Monk was a groundbreaker, and a consistent and clutch performer. But he was turned away from the Pro Football Hall of Fame seven times before his election in 2008. Fans around the league celebrated the overdue induction of a record-breaking, championship-winning player who was the opposite of today's diva receivers. When Monk was inducted into the PFHOF, he received the longest standing ovation in HOF history, timed by NFL Films at 4:04. Four minutes is a long time; it was really something.
New England Patriots, 1977-89; Indianapolis Colts, 1990
557 receptions, 10,716 yards, 72 TD
Stanley Morgan was the seventh player to reach 10,000 career receiving yards. That milestone has now been met 45 times (most recently by Brandon Marshall), but it used to be a pretty big deal. Seldom among the league leaders in receptions, Morgan was a speed demon who three times led the NFL in yards per reception. He is the only player in history to average more than 19 yards per catch in a career with at least 500 receptions, and this distinction will probably stand forever.
Morgan was chosen for four Pro Bowls and two second-team all-pro designations. His 38 career 100-yard receiving games through 1987 were then the 4th-most in history — trailing only Don Maynard, Lance Alworth, and Steve Largent — and he remained in the all-time top 10 until 2003. Through 2015, he's tied for 22nd, with Anquan Boldin. That's amazing for a player whose career began in 1977.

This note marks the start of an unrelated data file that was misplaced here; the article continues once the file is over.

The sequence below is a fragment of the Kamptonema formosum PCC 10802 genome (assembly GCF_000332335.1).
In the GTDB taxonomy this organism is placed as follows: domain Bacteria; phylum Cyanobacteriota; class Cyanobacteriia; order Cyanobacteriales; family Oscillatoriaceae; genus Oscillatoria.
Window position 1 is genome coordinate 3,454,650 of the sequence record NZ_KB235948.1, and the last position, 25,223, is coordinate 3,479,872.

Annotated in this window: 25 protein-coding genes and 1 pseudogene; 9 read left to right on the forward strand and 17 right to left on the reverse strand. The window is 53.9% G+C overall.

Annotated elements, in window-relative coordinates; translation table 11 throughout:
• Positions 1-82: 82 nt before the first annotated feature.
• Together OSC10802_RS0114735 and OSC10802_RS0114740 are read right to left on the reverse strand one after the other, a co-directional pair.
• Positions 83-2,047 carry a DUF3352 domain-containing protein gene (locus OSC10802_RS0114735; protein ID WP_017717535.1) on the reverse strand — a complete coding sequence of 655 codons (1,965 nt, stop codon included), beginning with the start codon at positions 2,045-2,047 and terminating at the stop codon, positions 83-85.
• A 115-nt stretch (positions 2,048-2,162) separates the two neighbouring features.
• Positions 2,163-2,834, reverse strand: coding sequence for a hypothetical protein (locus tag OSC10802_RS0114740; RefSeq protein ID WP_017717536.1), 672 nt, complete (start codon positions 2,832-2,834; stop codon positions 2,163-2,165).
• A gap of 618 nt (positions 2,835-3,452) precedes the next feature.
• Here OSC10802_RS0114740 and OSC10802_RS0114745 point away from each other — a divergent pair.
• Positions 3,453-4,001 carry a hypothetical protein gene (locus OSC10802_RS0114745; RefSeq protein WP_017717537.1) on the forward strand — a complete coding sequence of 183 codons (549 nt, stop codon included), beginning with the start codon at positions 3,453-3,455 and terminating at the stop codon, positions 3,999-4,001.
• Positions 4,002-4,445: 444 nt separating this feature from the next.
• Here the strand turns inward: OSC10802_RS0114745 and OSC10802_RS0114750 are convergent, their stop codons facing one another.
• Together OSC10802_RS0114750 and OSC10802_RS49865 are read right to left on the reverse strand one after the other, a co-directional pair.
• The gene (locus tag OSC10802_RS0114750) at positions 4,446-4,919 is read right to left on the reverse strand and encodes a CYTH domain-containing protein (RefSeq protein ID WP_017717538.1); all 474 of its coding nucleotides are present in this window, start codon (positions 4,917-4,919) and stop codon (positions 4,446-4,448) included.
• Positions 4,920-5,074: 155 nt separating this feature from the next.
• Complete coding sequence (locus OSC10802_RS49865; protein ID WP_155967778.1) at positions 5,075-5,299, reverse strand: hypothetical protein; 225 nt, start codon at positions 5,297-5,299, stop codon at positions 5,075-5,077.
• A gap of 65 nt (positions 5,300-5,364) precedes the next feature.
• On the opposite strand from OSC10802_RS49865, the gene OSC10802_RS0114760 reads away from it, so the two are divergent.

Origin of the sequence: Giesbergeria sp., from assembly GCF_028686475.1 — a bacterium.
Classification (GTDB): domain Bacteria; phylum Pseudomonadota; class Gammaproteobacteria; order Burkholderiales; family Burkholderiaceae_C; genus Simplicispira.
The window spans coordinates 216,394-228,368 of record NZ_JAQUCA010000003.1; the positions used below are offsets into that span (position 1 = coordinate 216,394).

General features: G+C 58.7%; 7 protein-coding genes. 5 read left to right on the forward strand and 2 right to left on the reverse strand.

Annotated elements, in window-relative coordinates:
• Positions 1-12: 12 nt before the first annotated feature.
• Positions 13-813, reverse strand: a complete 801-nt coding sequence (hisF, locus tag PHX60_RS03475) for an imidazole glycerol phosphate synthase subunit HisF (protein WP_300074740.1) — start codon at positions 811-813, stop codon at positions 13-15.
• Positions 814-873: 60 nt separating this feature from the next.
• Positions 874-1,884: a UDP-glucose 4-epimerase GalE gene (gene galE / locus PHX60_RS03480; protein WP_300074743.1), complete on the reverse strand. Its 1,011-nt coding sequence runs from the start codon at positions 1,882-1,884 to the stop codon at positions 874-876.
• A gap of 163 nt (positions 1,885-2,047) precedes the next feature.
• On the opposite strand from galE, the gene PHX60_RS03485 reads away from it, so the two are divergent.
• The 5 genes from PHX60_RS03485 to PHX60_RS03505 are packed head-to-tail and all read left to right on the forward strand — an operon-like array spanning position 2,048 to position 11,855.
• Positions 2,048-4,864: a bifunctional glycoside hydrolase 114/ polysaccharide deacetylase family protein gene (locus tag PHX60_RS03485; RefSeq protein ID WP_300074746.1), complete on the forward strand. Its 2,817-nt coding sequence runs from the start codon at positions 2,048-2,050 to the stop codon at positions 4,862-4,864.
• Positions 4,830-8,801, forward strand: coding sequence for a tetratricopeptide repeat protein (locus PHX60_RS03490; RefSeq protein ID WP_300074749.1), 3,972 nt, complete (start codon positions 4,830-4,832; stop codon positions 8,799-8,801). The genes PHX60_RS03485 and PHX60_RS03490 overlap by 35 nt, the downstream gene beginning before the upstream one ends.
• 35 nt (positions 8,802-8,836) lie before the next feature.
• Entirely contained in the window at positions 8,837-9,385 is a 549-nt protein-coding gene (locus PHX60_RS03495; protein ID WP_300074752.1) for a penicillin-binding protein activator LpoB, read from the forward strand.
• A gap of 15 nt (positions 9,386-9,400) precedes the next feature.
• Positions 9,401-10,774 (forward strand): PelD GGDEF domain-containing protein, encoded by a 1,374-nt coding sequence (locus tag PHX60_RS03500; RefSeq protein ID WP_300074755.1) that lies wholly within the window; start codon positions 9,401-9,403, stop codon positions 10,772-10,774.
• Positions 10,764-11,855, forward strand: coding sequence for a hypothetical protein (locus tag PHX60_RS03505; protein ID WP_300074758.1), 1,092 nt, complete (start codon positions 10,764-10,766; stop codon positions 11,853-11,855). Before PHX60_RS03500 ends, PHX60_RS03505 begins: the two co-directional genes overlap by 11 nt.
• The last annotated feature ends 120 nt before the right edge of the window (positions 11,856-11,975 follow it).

Morgan played in essentially the same era as Steve Largent, James Lofton, Wes Chandler, Roy Green, Drew Hill, and perhaps Art Monk (1980) or John Stallworth (1974). Morgan's statistics fit well in that group:
Looking at those stats, you understand why Morgan is not in the Hall of Fame, but it's also clear that he's one of the best receivers who isn't.
Fastest Receiver — Willie Gault
Best Deep Threat — Henry Ellard
Best Hands — Sterling Sharpe
Best Possession Receiver — Sterling Sharpe
Toughest Receiver — Art Monk
Underrated in 2016 — Henry Ellard
Most Accomplished Postseason WR — Jerry Rice
Best Single Season — Jerry Rice, 1987
Best Overall WR — Jerry Rice
In this era, Jerry Rice rewrote our ideas of what a wide receiver could do. Was Rice the greatest possession receiver of the decade? Probably. But he was so much more than that. Was he the finest deep threat? Possibly. I don't want to pigeonhole a player as dynamic as Jerry Rice, and I don't want the best-of list for this decade to be dominated by a single player. Throughout this series, in cases where there's a close call in the superlatives, I've tried to get away from selecting the superstar, instead highlighting less celebrated players. But I'd hate for anyone to think I don't get the greatness of Jerry Rice.